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Neurol Sci. 2008 May;29 Suppl 1:S99-102. doi: 10.1007/s10072-008-0898-1.

Towards a definition of comorbidity in the light of clinical complexity.

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Headache Centre Department of Neurological Sciences, University of Naples Federico II, Via Pansini 5, 80131 Naples, Italy.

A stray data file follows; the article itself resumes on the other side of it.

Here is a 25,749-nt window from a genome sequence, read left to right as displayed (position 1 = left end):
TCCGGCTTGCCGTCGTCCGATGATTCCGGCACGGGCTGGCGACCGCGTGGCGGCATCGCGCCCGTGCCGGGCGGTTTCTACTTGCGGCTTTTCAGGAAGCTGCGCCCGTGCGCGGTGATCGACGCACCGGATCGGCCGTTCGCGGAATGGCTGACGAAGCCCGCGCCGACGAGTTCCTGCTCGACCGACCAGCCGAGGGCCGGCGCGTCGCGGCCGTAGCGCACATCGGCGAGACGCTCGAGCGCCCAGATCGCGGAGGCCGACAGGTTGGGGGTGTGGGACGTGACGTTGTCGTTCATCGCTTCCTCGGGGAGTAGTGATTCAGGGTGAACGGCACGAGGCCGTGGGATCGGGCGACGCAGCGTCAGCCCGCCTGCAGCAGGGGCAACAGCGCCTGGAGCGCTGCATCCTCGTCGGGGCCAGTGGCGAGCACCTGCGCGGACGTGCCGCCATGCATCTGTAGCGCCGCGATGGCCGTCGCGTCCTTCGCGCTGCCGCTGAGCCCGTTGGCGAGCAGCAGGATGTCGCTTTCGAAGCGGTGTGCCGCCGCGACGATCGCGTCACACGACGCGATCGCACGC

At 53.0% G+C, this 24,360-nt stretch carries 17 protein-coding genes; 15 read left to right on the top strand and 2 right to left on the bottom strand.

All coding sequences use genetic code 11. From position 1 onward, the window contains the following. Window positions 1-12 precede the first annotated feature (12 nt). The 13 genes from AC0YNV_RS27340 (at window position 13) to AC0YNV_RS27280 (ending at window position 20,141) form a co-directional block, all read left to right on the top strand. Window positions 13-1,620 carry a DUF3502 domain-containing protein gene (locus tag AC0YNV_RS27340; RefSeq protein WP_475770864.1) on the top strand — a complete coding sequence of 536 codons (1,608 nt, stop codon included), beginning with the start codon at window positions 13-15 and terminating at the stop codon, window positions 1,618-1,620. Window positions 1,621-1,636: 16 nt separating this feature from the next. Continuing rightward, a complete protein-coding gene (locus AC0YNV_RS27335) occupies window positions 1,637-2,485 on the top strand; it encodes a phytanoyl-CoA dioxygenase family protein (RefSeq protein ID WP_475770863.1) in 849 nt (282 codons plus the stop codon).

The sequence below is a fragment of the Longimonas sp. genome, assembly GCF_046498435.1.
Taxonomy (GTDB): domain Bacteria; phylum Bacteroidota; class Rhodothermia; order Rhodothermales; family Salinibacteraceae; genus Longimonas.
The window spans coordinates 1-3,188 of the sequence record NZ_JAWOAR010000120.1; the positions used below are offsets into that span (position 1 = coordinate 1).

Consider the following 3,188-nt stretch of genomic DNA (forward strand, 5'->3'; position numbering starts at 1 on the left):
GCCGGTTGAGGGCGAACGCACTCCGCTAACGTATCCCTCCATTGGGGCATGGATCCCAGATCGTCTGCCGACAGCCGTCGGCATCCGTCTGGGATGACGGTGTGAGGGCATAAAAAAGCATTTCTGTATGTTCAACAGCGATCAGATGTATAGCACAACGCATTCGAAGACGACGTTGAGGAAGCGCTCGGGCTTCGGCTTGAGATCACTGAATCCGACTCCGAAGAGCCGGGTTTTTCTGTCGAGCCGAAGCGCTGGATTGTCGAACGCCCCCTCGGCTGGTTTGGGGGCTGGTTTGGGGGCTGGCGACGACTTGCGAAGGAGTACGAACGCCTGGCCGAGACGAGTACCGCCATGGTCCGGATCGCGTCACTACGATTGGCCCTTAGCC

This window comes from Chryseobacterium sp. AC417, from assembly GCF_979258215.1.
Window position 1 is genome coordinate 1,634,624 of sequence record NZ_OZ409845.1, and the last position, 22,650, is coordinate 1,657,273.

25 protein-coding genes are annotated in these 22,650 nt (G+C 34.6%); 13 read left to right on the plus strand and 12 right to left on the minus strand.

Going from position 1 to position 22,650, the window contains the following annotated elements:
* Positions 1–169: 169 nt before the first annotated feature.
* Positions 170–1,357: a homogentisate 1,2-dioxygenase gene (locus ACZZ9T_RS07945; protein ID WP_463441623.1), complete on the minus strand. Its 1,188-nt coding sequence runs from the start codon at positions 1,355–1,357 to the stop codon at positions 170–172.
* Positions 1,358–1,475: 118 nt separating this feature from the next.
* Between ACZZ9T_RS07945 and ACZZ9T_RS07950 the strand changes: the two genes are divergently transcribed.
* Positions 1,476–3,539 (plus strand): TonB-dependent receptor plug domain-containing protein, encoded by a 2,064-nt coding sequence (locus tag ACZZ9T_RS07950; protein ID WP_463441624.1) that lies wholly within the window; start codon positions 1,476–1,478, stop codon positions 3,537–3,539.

Clinical complexity encompasses multiple levels, including all the disorders and conditions experienced by a person along cross-sectional and longitudinal contexts, the diversity of severity levels and courses of clinical conditions, but also the plurality of values of people experiencing health problems and seeking help for them. The term comorbidity refers to the association of two distinct diseases in the same individual at a rate higher than expected by chance. Looking systematically to comorbidity represents the main road to approach patients' clinical complexity. Once epidemiologically established through population or community surveys, the study of the comorbidity direction and of the chronological patterns of associated clinical entities may offer relevant information from both a clinical and a scientific point of view. Comorbidity profiles of migraine and tension-type headache offer a paradigmatic example to appraise and highlight headache patient clinical complexity, allowing the conversion of diagnosis from a validated cluster of symptoms to a person-centred clinical diagnosis.

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